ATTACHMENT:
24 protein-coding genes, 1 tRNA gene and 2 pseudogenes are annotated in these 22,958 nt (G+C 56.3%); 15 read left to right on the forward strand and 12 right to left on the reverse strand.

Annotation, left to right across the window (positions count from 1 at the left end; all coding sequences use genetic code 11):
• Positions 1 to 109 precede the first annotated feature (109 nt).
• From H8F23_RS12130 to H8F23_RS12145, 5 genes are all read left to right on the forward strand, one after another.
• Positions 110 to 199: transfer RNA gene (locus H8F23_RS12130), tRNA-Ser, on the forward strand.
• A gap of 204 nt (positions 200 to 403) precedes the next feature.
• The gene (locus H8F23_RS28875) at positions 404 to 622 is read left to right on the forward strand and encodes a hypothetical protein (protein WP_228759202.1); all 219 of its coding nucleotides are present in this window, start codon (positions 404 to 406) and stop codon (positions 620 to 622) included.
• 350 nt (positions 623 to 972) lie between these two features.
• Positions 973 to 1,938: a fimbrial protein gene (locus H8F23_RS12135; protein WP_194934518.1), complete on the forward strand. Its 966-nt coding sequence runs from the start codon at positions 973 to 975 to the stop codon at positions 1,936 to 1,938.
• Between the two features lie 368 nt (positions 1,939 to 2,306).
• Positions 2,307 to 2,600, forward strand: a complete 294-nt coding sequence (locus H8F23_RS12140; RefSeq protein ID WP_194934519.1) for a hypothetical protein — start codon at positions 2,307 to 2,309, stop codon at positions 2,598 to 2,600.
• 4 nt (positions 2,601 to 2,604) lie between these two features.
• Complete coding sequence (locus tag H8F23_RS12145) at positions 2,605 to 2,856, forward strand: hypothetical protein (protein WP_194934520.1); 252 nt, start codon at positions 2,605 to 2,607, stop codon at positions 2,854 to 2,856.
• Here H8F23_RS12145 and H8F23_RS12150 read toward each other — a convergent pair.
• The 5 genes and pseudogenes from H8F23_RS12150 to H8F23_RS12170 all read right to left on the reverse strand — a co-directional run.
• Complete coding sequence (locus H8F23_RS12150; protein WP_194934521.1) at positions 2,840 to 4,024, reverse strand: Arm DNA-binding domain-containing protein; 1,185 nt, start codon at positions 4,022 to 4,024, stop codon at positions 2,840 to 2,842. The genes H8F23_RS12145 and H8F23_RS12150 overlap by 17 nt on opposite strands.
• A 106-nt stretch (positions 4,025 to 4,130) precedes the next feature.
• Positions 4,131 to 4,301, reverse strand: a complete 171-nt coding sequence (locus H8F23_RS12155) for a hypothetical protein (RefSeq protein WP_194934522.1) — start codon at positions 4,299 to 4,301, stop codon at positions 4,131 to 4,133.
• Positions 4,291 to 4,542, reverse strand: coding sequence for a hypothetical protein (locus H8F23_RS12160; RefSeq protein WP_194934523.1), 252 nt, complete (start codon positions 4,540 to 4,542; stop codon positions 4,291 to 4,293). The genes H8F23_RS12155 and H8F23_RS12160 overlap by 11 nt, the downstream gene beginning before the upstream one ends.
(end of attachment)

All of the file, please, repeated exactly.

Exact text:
24 protein-coding genes, 1 tRNA gene and 2 pseudogenes are annotated in these 22,958 nt (G+C 56.3%); 15 read left to right on the forward strand and 12 right to left on the reverse strand.

Annotation, left to right across the window (positions count from 1 at the left end; all coding sequences use genetic code 11):
• Positions 1 to 109 precede the first annotated feature (109 nt).
• From H8F23_RS12130 to H8F23_RS12145, 5 genes are all read left to right on the forward strand, one after another.
• Positions 110 to 199: transfer RNA gene (locus H8F23_RS12130), tRNA-Ser, on the forward strand.
• A gap of 204 nt (positions 200 to 403) precedes the next feature.
• The gene (locus H8F23_RS28875) at positions 404 to 622 is read left to right on the forward strand and encodes a hypothetical protein (protein WP_228759202.1); all 219 of its coding nucleotides are present in this window, start codon (positions 404 to 406) and stop codon (positions 620 to 622) included.
• 350 nt (positions 623 to 972) lie between these two features.
• Positions 973 to 1,938: a fimbrial protein gene (locus H8F23_RS12135; protein WP_194934518.1), complete on the forward strand. Its 966-nt coding sequence runs from the start codon at positions 973 to 975 to the stop codon at positions 1,936 to 1,938.
• Between the two features lie 368 nt (positions 1,939 to 2,306).
• Positions 2,307 to 2,600, forward strand: a complete 294-nt coding sequence (locus H8F23_RS12140; RefSeq protein ID WP_194934519.1) for a hypothetical protein — start codon at positions 2,307 to 2,309, stop codon at positions 2,598 to 2,600.
• 4 nt (positions 2,601 to 2,604) lie between these two features.
• Complete coding sequence (locus tag H8F23_RS12145) at positions 2,605 to 2,856, forward strand: hypothetical protein (protein WP_194934520.1); 252 nt, start codon at positions 2,605 to 2,607, stop codon at positions 2,854 to 2,856.
• Here H8F23_RS12145 and H8F23_RS12150 read toward each other — a convergent pair.
• The 5 genes and pseudogenes from H8F23_RS12150 to H8F23_RS12170 all read right to left on the reverse strand — a co-directional run.
• Complete coding sequence (locus H8F23_RS12150; protein WP_194934521.1) at positions 2,840 to 4,024, reverse strand: Arm DNA-binding domain-containing protein; 1,185 nt, start codon at positions 4,022 to 4,024, stop codon at positions 2,840 to 2,842. The genes H8F23_RS12145 and H8F23_RS12150 overlap by 17 nt on opposite strands.
• A 106-nt stretch (positions 4,025 to 4,130) precedes the next feature.
• Positions 4,131 to 4,301, reverse strand: a complete 171-nt coding sequence (locus H8F23_RS12155) for a hypothetical protein (RefSeq protein WP_194934522.1) — start codon at positions 4,299 to 4,301, stop codon at positions 4,131 to 4,133.
• Positions 4,291 to 4,542, reverse strand: coding sequence for a hypothetical protein (locus H8F23_RS12160; RefSeq protein WP_194934523.1), 252 nt, complete (start codon positions 4,540 to 4,542; stop codon positions 4,291 to 4,293). The genes H8F23_RS12155 and H8F23_RS12160 overlap by 11 nt, the downstream gene beginning before the upstream one ends.